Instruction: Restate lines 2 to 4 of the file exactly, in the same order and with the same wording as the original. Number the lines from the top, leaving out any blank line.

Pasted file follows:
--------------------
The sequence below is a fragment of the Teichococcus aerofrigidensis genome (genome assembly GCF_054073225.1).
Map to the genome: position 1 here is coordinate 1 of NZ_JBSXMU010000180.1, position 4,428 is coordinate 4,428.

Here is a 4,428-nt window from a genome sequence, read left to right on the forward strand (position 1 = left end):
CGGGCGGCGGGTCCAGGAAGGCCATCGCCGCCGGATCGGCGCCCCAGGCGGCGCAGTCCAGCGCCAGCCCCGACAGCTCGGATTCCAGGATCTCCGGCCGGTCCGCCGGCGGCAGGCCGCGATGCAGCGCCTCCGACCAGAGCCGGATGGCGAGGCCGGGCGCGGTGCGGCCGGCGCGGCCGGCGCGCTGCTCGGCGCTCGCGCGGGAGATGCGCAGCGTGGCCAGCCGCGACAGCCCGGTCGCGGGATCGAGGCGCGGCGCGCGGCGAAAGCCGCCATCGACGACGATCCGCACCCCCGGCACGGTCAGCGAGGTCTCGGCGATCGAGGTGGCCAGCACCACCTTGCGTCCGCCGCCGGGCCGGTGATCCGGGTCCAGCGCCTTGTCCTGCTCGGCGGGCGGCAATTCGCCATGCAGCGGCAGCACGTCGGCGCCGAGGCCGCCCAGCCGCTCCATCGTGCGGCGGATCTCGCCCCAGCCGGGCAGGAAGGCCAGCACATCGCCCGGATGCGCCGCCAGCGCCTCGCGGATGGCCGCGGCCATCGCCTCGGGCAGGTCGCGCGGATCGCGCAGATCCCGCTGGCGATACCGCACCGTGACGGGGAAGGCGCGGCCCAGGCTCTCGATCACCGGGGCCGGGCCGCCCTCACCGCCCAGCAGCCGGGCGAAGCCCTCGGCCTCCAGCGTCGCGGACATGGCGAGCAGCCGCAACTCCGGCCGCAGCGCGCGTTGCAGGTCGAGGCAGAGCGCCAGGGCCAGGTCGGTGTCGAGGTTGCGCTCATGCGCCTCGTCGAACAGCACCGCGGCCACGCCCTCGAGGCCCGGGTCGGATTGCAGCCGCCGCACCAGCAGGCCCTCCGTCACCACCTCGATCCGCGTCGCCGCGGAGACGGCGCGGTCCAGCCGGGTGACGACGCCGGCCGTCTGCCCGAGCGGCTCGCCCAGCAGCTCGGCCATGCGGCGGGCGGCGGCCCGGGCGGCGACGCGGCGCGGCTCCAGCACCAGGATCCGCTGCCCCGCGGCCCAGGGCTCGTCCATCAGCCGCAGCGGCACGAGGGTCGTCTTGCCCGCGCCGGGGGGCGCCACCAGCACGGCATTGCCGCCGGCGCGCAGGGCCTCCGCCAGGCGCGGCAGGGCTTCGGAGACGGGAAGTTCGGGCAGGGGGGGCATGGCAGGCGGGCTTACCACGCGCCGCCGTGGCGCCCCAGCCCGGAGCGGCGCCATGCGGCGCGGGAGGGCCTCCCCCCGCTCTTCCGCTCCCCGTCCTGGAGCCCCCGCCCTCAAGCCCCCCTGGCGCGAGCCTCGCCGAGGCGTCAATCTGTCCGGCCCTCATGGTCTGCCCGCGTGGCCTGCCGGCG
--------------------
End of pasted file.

Map to the genome: position 1 here is coordinate 1 of NZ_JBSXMU010000180.1, position 4,428 is coordinate 4,428.

Here is a 4,428-nt window from a genome sequence, read left to right on the forward strand (position 1 = left end):
CGGGCGGCGGGTCCAGGAAGGCCATCGCCGCCGGATCGGCGCCCCAGGCGGCGCAGTCCAGCGCCAGCCCCGACAGCTCGGATTCCAGGATCTCCGGCCGGTCCGCCGGCGGCAGGCCGCGATGCAGCGCCTCCGACCAGAGCCGGATGGCGAGGCCGGGCGCGGTGCGGCCGGCGCGGCCGGCGCGCTGCTCGGCGCTCGCGCGGGAGATGCGCAGCGTGGCCAGCCGCGACAGCCCGGTCGCGGGATCGAGGCGCGGCGCGCGGCGAAAGCCGCCATCGACGACGATCCGCACCCCCGGCACGGTCAGCGAGGTCTCGGCGATCGAGGTGGCCAGCACCACCTTGCGTCCGCCGCCGGGCCGGTGATCCGGGTCCAGCGCCTTGTCCTGCTCGGCGGGCGGCAATTCGCCATGCAGCGGCAGCACGTCGGCGCCGAGGCCGCCCAGCCGCTCCATCGTGCGGCGGATCTCGCCCCAGCCGGGCAGGAAGGCCAGCACATCGCCCGGATGCGCCGCCAGCGCCTCGCGGATGGCCGCGGCCATCGCCTCGGGCAGGTCGCGCGGATCGCGCAGATCCCGCTGGCGATACCGCACCGTGACGGGGAAGGCGCGGCCCAGGCTCTCGATCACCGGGGCCGGGCCGCCCTCACCGCCCAGCAGCCGGGCGAAGCCCTCGGCCTCCAGCGTCGCGGACATGGCGAGCAGCCGCAACTCCGGCCGCAGCGCGCGTTGCAGGTCGAGGCAGAGCGCCAGGGCCAGGTCGGTGTCGAGGTTGCGCTCATGCGCCTCGTCGAACAGCACCGCGGCCACGCCCTCGAGGCCCGGGTCGGATTGCAGCCGCCGCACCAGCAGGCCCTCCGTCACCACCTCGATCCGCGTCGCCGCGGAGACGGCGCGGTCCAGCCGGGTGACGACGCCGGCCGTCTGCCCGAGCGGCTCGCCCAGCAGCTCGGCCATGCGGCGGGCGGCGGCCCGGGCGGCGACGCGGCGCGGCTCCAGCACCAGGATCCGCTGCCCCGCGGCCCAGGGCTCGTCCATCAGCCGCAGCGGCACGAGGGTCGTCTTGCCCGCGCCGGGGGGCGCCACCAGCACGGCATTGCCGCCGGCGCGCAGGGCCTCCGCCAGGCGCGGCAGGGCTTCGGAGACGGGAAGTTCGGGCAGGGGGGGCATGGCAGGCGGGCTTACCACGCGCCGCCGTGGCGCCCCAGCCCGGAGCGGCGCCATGCGGCGCGGGAGGGCCTCCCCCCGCTCTTCCGCTCCCCGTCCTGGAGCCCCCGCCCTCAAGCCCCCCTGGCGCGAGCCTCGCCGAGGCGTCAATCTGTCCGGCCCTCATGGTCTGCCCGCGTGGCCTGCCGGCG